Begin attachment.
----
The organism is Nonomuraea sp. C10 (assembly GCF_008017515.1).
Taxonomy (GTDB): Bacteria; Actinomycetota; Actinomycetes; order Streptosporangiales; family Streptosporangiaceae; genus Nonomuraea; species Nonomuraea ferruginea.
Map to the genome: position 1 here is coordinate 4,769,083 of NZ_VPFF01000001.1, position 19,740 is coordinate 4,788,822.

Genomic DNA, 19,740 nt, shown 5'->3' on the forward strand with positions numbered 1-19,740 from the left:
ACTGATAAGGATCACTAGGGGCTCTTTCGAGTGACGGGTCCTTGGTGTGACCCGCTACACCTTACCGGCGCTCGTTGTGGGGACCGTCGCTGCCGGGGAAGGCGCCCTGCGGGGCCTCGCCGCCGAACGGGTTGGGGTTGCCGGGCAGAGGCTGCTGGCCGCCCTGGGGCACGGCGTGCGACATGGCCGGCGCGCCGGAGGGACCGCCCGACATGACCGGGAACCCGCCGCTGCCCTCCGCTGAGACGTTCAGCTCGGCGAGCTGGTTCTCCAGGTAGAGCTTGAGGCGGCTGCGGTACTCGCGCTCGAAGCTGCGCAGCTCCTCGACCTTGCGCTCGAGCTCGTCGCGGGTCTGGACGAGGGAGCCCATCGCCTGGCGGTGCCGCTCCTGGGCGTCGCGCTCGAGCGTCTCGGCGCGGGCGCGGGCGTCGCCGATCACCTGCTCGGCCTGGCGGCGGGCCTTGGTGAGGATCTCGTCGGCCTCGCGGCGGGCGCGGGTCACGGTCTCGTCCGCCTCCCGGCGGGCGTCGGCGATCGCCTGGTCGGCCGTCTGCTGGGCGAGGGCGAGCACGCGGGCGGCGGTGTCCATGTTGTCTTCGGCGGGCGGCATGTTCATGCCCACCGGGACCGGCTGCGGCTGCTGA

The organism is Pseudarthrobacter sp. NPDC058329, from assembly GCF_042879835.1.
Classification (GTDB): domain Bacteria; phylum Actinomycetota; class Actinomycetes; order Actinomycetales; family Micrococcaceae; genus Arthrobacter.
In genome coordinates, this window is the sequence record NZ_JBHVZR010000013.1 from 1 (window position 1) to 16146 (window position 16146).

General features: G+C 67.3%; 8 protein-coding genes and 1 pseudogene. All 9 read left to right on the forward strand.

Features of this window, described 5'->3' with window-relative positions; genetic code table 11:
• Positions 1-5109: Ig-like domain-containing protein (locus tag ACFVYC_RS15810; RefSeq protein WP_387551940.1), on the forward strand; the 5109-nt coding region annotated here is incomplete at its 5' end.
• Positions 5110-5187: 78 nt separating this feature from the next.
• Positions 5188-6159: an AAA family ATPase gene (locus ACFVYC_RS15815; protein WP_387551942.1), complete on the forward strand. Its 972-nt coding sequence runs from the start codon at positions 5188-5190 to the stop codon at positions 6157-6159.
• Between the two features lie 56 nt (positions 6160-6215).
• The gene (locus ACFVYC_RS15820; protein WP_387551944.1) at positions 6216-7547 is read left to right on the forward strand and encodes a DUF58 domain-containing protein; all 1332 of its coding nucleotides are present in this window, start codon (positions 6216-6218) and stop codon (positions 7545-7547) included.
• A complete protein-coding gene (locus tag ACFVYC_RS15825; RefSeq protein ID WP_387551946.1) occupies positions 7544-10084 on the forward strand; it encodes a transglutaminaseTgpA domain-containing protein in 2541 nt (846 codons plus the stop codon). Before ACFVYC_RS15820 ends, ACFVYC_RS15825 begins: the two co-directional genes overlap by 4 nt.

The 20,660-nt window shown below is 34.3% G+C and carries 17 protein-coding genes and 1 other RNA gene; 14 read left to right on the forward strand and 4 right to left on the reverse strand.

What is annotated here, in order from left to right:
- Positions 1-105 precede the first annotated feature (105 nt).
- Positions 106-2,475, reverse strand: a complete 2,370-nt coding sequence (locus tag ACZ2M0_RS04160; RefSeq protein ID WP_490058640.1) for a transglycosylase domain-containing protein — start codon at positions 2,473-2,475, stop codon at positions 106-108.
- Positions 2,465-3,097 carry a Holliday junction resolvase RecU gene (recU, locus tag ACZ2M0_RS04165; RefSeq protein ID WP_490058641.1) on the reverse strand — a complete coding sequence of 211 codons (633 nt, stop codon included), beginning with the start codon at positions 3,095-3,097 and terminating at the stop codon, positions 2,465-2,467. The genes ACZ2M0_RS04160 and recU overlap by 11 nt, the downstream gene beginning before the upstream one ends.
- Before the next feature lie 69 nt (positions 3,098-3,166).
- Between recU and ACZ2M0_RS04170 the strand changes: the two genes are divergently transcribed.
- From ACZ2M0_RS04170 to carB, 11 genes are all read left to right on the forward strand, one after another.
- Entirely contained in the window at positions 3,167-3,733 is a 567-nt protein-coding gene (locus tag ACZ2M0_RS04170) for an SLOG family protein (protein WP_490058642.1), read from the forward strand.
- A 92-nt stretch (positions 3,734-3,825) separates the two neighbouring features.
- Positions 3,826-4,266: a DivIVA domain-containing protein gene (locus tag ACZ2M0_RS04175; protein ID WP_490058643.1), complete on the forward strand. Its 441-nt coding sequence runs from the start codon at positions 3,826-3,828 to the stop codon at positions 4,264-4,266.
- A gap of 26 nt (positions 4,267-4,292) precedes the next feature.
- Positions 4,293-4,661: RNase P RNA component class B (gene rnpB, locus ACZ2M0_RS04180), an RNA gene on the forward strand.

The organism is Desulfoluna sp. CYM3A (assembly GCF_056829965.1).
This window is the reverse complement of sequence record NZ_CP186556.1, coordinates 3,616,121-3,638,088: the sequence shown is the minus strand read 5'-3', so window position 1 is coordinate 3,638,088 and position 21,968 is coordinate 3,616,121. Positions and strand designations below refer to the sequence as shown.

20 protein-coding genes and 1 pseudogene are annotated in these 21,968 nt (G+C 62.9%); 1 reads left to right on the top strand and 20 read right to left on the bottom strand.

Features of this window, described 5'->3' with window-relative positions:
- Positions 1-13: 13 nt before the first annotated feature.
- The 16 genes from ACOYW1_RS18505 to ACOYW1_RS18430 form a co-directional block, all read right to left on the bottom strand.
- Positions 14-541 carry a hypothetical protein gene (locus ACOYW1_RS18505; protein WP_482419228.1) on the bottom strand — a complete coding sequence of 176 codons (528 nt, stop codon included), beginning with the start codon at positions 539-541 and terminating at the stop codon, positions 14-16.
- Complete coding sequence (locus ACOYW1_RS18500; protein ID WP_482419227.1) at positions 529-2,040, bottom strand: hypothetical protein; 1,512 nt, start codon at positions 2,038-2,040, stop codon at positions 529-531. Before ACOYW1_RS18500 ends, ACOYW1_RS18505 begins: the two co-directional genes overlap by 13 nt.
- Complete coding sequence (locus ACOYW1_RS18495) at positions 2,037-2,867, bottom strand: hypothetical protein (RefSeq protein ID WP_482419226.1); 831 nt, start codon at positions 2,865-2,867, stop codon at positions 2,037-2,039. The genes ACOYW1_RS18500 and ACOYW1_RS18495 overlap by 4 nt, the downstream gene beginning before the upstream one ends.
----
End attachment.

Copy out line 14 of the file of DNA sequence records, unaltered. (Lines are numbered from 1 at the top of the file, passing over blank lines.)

• Between the two features lie 56 nt (positions 6160-6215).